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New Zealand recently imposed a tax on farting and burping of cattle on farmers.

In the UK, they are taking a different approach. From 2025, cows can be administered methane blockers via medication to reduce greenhouse gas emissions. Other animals are not in the equation for now. Nor are the 8 billion people inhabiting this planet, even though, according to science, each human farts an average of 50 times a day.How many greenhouse gases does this cause ?

The matter becomes really interesting when we know who is behind the methane blockers : Bill Gates. How could it be otherwise? The man has his tentacles in just about everything for the "good of our planet ".

What does the British press, among which The Guardian, say about this topic ?

"Cows in the UK could be given “methane blockers” to reduce their emissions of the greenhouse gas as part of plans to achieve the country’s climate goals.

Farmers welcomed the proposal, which follows a consultation that began in August on how new types of animal feed product can reduce digestive emissions from the animals.

However, green campaigners were sceptical, arguing that the move would not address the other major environmental harms resulting from the beef and dairy industries and showed a fixation on “techno fixes” rather than reducing consumption.

There are about 9.4m cows and calves in the UK. Methane from cattle burps and manure is a major contributor to greenhouse gas emissions; globally, cows and other farm animals are responsible for about 14% of human-induced climate emissions.

The government said in its net zero growth strategy published last week that it expected “high-efficacy methane-suppressing products” to enter the market from 2025 and could force farmers to use them if they prove effective.

It said: “We … will explore the role of industry and government to maximize uptake of such products for suitable cattle farm systems at pace, through a phased approach.

“This will include the ambition to mandate the introduction of products with proven safety and efficacy in compound feeds for cattle as soon as practically possible in England.”

Tom Bradshaw, deputy president of the National Farmers’ Union (NFU), said most of the methane emitted by cows is released by belching, “the front end rather than the back end”. “The evidence suggests these products could be useful,” he said. “I don’t think we know enough yet about the impact they will have on the efficiency of the diet … but it’s something that we have to investigate to try and reduce methane emissions.”

Methane-suppressing products are being trialed in the UK, he said, but have yet to yield evidence as to what extent they work.

The government has been criticized for a reliance on unproven technologies to pursue its climate goals. One group of 700 scientists criticized last week’s net zero strategy for its emphasis on carbon capture and storage, which they said was “yet to be proved at scale”.

Vicki Hird, head of farming for Sustain, an alliance of organizations that promote better food and farming, was similarly sceptical of the methane blocker plan. “Governments and industry love their techno fixes like cattle feed methane suppressants and these may help a bit.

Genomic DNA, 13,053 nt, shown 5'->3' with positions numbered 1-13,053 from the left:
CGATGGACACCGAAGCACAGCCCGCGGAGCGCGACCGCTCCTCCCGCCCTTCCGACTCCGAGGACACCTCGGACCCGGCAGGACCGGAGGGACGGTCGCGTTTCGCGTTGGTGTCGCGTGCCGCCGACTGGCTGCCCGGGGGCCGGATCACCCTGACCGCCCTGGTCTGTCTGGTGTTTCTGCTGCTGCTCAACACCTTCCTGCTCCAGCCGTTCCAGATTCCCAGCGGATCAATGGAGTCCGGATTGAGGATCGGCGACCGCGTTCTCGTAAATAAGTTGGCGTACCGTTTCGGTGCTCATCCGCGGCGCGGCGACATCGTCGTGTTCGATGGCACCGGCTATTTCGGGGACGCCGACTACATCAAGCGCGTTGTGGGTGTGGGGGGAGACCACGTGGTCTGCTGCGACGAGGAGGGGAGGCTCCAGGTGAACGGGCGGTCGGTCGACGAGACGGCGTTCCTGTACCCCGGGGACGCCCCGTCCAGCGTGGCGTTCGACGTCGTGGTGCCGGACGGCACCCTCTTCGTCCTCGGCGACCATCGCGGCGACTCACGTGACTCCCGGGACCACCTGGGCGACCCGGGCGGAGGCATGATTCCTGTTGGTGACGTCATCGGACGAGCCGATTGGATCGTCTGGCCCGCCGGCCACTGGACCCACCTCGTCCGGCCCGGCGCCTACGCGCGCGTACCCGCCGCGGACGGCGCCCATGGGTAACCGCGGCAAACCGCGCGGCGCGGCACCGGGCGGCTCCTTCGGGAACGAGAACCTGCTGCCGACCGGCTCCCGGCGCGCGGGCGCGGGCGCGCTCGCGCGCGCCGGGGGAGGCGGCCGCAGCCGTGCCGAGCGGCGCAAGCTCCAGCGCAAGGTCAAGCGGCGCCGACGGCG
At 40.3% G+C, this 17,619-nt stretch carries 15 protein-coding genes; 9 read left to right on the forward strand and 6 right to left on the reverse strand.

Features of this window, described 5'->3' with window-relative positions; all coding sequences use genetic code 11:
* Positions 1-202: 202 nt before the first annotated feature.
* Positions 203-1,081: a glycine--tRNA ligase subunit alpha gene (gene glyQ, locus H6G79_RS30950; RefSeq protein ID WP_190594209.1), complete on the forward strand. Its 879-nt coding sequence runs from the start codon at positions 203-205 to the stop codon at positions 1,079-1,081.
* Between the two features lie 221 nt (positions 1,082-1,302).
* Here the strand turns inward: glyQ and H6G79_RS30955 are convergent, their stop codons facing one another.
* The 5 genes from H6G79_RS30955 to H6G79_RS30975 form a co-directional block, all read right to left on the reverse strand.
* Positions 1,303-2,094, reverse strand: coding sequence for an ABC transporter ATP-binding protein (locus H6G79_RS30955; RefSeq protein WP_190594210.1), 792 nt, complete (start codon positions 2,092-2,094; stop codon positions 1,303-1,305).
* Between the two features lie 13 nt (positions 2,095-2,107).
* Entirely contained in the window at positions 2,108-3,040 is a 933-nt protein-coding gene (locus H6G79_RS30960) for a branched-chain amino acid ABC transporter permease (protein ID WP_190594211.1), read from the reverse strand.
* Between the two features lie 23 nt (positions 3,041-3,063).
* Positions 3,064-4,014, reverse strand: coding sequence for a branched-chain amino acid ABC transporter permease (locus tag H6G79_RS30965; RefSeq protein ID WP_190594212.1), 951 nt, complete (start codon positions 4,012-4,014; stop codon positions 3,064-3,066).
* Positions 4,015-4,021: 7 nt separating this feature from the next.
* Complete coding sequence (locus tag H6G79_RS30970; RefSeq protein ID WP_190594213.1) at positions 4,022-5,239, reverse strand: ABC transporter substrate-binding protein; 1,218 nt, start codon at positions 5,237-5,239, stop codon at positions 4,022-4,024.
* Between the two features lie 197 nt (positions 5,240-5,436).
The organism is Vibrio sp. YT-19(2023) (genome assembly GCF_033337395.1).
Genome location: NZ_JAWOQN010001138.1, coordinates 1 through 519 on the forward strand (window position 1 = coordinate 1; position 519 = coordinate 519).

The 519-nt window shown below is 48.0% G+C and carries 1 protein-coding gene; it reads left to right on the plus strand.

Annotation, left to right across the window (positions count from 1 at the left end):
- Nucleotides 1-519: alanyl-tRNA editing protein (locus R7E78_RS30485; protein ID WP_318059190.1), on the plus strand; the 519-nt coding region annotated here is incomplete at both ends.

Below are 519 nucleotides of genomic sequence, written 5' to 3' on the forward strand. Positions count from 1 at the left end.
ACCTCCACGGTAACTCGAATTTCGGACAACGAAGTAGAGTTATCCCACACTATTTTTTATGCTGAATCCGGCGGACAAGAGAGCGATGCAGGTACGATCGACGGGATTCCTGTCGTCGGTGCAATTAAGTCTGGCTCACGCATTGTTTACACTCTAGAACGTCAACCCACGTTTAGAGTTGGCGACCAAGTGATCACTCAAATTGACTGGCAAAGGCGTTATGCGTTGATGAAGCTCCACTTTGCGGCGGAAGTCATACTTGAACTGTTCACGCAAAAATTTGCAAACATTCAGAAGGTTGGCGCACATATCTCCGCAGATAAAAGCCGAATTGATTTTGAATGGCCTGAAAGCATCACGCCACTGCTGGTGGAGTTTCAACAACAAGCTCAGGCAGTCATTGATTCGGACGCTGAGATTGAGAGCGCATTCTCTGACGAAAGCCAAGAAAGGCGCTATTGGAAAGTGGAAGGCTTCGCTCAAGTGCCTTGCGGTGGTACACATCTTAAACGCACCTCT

“But they won’t fix the major harms associated with our huge livestock fixation, from rain forest clearance for feeds and pasture to UK river pollution and harm to wildlife, all of which inhibit action on climate, too. We need to produce and eat less and better meat using agro-ecological tools known for whole farm and nature benefits.”

The Food Standards Agency is responsible for licensing all animal feeds and would have to carry out a robust risk assessments of the impacts of each additive on animal health and welfare, food safety risks, risk to workers, wider environmental risks, and of the efficacy of the products, before licensing them for use in feed to reduce methane, according to the NFU.

At the moment, there are no additives licensed and available for use in the UK that suppress methane. However, applications have been submitted while the trials are conducted.

Bradshaw also pointed to genetic advances, namely breeding cows and sheep that emit less methane. Some countries, such as New Zealand, say they have reduced methane emissions from cattle through genetics.

A government spokesperson said: “Well-managed livestock can provide various environmental benefits and we plan to encourage the uptake of high-efficacy methane-suppressing products once they reach the UK market.”

The government is yet to publish its response to the consultation of the farming industry, scientists and the public on cattle feed.

The Guardian and other media outlets do not mention Bill Gates' investment in the start-up Rumin8, which is developing the methane blockers, nor the obvious collusion between Bill Gates and the British government that is going along with the plan although it was The Guardian that announced in January 2023 that Bill Gates had invested $12 million in this project. Is the memory of its staff so short that they don't remember what they published 2.5 months ago or is Bill Gates deliberately being hushed up ?

And what about the quality of cows' meat and milk if they ingest even more junk than they already do ? What about their health ? Is this being investigated ? A cow has 7 stomachs where gas formation is part of the digestive process. If the biological processes of the cow are interfered with, what will be the consequences ?

Cows worldwide are responsible for 14% of man-made ( ? ) climate emissions ?

It is worth adding up the percentages of so-called pollution that science haphazardly quotes. Obviously, no database is developed for this, otherwise it would be too obvious that, all together, they are over 500%, while 100% is the maximum ceiling.

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